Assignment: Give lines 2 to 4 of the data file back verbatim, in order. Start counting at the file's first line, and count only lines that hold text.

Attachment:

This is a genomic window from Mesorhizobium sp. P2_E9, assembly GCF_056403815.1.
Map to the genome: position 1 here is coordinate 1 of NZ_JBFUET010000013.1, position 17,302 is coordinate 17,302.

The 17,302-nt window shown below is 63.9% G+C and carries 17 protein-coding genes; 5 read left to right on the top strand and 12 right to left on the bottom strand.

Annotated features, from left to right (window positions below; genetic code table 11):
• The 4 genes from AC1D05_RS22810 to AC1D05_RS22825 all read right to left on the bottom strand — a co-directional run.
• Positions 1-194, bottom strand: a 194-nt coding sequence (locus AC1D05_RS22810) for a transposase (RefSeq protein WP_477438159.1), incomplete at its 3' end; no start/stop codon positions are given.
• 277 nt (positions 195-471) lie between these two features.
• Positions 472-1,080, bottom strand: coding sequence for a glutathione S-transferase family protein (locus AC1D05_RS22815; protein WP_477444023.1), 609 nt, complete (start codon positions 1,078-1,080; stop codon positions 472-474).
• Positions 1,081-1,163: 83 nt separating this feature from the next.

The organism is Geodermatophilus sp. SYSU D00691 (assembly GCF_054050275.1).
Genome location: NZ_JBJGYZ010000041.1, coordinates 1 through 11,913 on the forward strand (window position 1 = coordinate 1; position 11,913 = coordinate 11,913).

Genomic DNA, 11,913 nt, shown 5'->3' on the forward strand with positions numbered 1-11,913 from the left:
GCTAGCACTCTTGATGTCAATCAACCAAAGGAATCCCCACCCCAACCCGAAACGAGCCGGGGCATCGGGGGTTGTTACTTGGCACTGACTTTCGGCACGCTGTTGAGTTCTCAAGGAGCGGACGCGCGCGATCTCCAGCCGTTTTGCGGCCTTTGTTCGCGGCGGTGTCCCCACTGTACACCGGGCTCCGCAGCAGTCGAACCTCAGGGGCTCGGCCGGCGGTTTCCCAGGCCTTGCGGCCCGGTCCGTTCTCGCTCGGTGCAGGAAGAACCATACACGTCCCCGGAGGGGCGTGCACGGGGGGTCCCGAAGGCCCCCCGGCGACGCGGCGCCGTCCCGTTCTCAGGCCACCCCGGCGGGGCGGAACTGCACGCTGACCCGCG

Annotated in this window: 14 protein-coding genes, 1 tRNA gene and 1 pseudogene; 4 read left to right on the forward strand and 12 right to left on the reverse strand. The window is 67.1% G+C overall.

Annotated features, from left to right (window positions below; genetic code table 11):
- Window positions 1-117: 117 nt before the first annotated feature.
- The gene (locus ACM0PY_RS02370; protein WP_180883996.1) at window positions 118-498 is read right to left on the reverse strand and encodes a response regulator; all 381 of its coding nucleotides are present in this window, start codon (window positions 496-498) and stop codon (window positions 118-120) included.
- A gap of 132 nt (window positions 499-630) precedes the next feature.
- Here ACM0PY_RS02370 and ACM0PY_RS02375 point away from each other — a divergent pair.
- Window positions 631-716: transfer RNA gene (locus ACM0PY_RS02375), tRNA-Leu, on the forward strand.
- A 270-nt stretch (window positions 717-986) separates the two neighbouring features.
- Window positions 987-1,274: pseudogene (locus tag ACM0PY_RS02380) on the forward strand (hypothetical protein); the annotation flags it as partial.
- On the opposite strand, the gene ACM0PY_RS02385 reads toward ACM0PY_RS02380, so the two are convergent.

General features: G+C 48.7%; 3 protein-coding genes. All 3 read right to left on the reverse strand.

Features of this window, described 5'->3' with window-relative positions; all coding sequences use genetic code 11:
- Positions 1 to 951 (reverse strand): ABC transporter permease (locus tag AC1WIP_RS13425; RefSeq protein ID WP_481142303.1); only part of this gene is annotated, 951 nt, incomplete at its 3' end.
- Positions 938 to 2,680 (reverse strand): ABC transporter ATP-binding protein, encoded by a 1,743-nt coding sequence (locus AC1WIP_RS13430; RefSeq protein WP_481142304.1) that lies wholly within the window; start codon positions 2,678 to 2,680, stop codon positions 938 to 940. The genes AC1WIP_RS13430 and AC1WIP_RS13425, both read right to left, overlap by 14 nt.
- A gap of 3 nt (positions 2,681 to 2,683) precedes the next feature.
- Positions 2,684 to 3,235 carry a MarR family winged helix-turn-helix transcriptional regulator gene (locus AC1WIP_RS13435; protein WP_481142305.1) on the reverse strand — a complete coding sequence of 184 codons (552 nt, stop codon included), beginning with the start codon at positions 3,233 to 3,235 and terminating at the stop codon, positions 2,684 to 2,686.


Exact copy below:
Map to the genome: position 1 here is coordinate 1 of NZ_JBFUET010000013.1, position 17,302 is coordinate 17,302.

The 17,302-nt window shown below is 63.9% G+C and carries 17 protein-coding genes; 5 read left to right on the top strand and 12 right to left on the bottom strand.

Annotated features, from left to right (window positions below; genetic code table 11):